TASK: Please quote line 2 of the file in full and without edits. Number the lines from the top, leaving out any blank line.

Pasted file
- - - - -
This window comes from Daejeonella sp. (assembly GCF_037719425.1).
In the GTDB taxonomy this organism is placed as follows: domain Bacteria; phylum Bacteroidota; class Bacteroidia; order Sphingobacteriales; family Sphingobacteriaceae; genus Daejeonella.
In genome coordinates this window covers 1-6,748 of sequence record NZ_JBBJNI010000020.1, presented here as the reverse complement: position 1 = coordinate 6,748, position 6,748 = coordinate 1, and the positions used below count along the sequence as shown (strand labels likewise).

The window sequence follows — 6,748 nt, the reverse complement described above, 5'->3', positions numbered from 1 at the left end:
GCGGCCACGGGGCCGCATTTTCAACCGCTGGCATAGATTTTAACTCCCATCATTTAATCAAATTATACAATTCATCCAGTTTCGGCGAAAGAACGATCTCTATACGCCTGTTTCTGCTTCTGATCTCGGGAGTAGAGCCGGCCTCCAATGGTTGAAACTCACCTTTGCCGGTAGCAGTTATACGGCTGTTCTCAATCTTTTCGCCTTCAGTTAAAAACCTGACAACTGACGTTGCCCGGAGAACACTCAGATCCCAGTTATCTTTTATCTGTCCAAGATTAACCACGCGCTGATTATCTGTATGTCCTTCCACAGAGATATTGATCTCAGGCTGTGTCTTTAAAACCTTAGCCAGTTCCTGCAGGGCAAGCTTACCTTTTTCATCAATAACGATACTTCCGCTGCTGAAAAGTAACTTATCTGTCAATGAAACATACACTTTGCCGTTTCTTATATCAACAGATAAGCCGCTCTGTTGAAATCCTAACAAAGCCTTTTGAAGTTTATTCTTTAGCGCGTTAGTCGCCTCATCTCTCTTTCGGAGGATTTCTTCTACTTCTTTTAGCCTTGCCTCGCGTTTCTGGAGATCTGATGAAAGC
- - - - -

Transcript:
In the GTDB taxonomy this organism is placed as follows: domain Bacteria; phylum Bacteroidota; class Bacteroidia; order Sphingobacteriales; family Sphingobacteriaceae; genus Daejeonella.